They break, you know
By Liz Curtis Faria
Editor’s note- There is no solution to child abuse, or any of its consequences, that work as well as prevention. But in practice, that gets forgotten and drowned out. Laws are passed to tinker with CPS and to better monitor kids in foster care. But the damage caused by abuse, and the further damage of drifting through foster care are so easy to overlook. Thank you so much, Liz, for forcing us to look at them, and to keep them in mind when we think through these issues.
It was something about the phrasing that got to me. Something about the cadence of his words, the staccato of his speech.
“Nobody loves me. Not even my mother who gave birth to me.”
It is an odd turn of phrase, isn’t it?
Not even my mother who gave birth to me.
He was buckled into the backseat of my Toyota, still too little to sit up front. At 7 he had already moved more times than the total number of years he had been on the earth. And this time, like the times before it, he moved with his belongings in a trash bag. A suitcase, at least, would have added a small degree of dignity to the whole affair — to being “placed” in another and another and yet another foster home before reaching the third grade. Trash bags break, you know. Trash bags can’t possibly support the contents of any life, and certainly not a life as fragile as this.
They break from the strain, eventually.
This move was harder for Stephen than most. It was a home he thought he would stay in, at least for a while. He had felt affection there. When I went to pick him up, after his foster mother gave notice that he could no longer stay, he came easily with me; head down, no reaction on the surface of it. It was only when he got into my car that he began to sob the kind of aching sound that leaves you limp in its wake.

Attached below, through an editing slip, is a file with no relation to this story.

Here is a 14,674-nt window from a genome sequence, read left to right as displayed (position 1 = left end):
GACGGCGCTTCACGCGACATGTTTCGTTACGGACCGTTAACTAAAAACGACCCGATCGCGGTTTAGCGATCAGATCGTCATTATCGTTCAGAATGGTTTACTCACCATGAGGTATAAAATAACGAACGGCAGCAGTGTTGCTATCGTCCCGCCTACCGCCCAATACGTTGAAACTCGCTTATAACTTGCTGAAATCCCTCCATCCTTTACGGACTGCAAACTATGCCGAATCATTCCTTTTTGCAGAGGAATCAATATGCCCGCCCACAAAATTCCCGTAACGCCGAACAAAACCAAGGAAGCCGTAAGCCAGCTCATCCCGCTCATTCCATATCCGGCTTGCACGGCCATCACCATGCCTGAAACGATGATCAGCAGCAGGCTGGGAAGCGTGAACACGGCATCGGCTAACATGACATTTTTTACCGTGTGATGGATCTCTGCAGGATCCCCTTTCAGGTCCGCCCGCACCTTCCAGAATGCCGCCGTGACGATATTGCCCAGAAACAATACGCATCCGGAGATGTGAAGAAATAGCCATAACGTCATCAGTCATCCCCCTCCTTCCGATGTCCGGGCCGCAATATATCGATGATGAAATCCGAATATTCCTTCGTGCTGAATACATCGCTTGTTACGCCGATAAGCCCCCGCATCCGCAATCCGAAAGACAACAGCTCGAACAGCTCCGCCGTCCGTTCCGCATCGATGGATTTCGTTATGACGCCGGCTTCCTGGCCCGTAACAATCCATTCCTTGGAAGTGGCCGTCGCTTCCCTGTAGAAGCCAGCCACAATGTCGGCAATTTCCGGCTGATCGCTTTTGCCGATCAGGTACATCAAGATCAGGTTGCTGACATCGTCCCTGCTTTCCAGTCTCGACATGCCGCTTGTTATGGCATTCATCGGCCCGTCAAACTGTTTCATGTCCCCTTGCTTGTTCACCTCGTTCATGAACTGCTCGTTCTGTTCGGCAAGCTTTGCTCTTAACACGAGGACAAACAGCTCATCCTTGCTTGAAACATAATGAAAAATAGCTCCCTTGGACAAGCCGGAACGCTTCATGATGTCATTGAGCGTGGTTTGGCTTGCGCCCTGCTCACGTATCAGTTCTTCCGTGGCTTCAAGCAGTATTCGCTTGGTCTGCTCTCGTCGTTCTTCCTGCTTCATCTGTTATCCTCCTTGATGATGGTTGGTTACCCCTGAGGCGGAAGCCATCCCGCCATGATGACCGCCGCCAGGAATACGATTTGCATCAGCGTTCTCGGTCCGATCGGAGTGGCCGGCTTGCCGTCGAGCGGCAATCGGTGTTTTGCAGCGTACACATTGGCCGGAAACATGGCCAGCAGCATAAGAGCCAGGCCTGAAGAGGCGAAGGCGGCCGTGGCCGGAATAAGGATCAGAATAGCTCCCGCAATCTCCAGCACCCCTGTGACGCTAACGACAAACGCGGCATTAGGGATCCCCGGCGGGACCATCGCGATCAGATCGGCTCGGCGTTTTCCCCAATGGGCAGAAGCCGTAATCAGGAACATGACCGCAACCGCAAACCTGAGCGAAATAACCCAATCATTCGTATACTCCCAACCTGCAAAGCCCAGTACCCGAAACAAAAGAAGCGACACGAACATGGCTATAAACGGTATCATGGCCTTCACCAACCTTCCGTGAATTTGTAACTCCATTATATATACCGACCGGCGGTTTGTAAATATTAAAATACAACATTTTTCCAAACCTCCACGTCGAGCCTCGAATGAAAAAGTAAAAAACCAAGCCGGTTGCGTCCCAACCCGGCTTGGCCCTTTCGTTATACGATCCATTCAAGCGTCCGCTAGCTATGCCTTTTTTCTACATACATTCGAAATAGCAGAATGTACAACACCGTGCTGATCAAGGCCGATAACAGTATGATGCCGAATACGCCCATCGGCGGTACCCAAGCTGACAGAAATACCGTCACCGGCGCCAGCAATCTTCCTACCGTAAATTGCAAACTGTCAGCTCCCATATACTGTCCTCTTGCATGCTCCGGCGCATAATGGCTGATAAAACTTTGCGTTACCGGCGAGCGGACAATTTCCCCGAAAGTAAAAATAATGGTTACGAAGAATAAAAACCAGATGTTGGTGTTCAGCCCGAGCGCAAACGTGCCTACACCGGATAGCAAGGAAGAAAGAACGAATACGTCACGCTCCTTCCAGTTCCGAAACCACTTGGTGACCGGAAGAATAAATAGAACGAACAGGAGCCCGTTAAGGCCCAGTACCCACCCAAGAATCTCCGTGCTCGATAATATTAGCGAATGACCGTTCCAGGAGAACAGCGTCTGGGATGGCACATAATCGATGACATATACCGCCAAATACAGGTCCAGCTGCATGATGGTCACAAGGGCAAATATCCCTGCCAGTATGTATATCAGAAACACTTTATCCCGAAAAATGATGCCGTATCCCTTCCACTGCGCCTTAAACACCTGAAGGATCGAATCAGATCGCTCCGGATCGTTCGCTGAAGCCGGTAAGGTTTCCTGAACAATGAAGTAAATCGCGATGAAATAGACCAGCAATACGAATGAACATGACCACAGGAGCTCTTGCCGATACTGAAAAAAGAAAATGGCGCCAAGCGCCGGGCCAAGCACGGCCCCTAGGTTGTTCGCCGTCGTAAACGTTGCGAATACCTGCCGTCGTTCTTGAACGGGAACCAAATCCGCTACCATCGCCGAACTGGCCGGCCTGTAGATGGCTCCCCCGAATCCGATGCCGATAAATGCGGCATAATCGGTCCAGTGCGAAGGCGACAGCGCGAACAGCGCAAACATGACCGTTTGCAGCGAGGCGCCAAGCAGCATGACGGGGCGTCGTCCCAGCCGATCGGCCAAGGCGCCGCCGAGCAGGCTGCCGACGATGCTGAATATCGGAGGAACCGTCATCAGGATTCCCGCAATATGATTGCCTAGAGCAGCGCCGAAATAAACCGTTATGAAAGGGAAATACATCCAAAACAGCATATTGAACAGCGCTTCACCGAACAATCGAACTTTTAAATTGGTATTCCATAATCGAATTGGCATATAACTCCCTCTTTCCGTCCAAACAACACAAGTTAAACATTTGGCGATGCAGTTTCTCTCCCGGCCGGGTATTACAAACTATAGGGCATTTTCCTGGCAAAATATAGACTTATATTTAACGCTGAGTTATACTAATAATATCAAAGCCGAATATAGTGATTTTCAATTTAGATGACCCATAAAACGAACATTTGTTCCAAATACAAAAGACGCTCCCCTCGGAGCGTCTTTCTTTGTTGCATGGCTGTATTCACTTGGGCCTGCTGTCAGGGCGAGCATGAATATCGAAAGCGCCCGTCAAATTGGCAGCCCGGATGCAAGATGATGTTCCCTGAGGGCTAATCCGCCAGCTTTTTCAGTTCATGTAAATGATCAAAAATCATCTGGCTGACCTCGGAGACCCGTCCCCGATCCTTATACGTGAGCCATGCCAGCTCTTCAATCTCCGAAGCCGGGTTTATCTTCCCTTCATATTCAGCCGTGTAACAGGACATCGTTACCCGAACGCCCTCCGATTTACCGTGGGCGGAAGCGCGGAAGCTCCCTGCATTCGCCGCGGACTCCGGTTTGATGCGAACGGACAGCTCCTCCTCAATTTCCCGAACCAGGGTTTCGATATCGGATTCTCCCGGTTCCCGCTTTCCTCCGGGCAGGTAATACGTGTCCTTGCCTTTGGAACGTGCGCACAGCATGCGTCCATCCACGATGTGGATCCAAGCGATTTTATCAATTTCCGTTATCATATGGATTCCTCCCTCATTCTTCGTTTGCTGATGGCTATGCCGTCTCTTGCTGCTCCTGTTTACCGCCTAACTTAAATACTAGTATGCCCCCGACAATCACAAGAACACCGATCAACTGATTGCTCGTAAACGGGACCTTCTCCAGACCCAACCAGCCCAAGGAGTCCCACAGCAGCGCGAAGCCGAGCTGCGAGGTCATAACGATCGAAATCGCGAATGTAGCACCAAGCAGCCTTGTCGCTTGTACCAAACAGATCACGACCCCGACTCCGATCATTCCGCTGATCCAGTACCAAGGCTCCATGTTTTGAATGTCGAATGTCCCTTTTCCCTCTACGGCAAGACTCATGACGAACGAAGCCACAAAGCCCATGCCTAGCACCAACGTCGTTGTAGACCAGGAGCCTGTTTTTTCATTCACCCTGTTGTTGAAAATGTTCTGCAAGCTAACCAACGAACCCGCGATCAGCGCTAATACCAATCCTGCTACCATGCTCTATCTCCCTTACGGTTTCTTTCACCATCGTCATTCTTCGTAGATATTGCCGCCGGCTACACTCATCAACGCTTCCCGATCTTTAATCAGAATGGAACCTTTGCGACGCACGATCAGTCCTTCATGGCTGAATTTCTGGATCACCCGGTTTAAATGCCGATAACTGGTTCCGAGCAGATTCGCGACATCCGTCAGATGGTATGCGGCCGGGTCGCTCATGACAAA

He could barely get out the words. Nobody loves me. Not even my mother who gave birth to me.
Months later, in a repeat scene (another foster mother, another removal), he would put up a fight. He would run around the living room, ducking behind furniture, refusing to leave. But on this night he had no fight in him.
That was Stephen at 7.
Nine-year old Stephen grips his report card in sweaty hands. We’re headed to an adoption event, where we will meet families who want to adopt an older child; families who do not automatically rule out a boy like Stephen with all of his long “history.” And he wants to impress them, these strangers. He wants to win them over, and so he brings his good report card along as tangible proof that he is a child worth loving.
A child should never have to prove they are worth loving.
Twelve-year old Stephen tells me that I’m his best friend. I’m his social worker, and he should have a real best friend, but I don’t say this to him. We’re at a taping for Wednesday’s Child, the news spot featuring children who are up for adoption. Stephen is engaging on camera. Maybe somebody will pick him this time. Maybe he is offering just enough evidence, at 12, that he’s a boy worth loving. And he is lovable, truly. But it is not enough. A family never comes.